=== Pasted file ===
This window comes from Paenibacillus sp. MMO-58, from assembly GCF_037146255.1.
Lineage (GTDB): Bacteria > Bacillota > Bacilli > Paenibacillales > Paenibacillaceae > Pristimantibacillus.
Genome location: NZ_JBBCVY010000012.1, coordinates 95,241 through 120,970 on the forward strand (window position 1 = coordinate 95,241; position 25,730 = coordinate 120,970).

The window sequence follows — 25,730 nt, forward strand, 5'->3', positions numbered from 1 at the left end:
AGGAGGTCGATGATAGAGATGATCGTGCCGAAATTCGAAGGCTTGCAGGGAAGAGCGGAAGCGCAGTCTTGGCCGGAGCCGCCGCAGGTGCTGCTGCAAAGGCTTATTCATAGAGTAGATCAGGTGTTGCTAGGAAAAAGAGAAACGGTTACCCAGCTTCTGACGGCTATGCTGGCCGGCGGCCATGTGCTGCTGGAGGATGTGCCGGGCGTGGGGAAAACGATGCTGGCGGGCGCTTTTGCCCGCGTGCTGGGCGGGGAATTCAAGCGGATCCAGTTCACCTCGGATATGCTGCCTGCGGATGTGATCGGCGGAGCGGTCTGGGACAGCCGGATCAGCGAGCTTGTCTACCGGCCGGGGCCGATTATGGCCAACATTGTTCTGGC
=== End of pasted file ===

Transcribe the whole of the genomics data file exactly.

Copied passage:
This window comes from Paenibacillus sp. MMO-58, from assembly GCF_037146255.1.
Lineage (GTDB): Bacteria > Bacillota > Bacilli > Paenibacillales > Paenibacillaceae > Pristimantibacillus.
Genome location: NZ_JBBCVY010000012.1, coordinates 95,241 through 120,970 on the forward strand (window position 1 = coordinate 95,241; position 25,730 = coordinate 120,970).

The window sequence follows — 25,730 nt, forward strand, 5'->3', positions numbered from 1 at the left end:
AGGAGGTCGATGATAGAGATGATCGTGCCGAAATTCGAAGGCTTGCAGGGAAGAGCGGAAGCGCAGTCTTGGCCGGAGCCGCCGCAGGTGCTGCTGCAAAGGCTTATTCATAGAGTAGATCAGGTGTTGCTAGGAAAAAGAGAAACGGTTACCCAGCTTCTGACGGCTATGCTGGCCGGCGGCCATGTGCTGCTGGAGGATGTGCCGGGCGTGGGGAAAACGATGCTGGCGGGCGCTTTTGCCCGCGTGCTGGGCGGGGAATTCAAGCGGATCCAGTTCACCTCGGATATGCTGCCTGCGGATGTGATCGGCGGAGCGGTCTGGGACAGCCGGATCAGCGAGCTTGTCTACCGGCCGGGGCCGATTATGGCCAACATTGTTCTGGC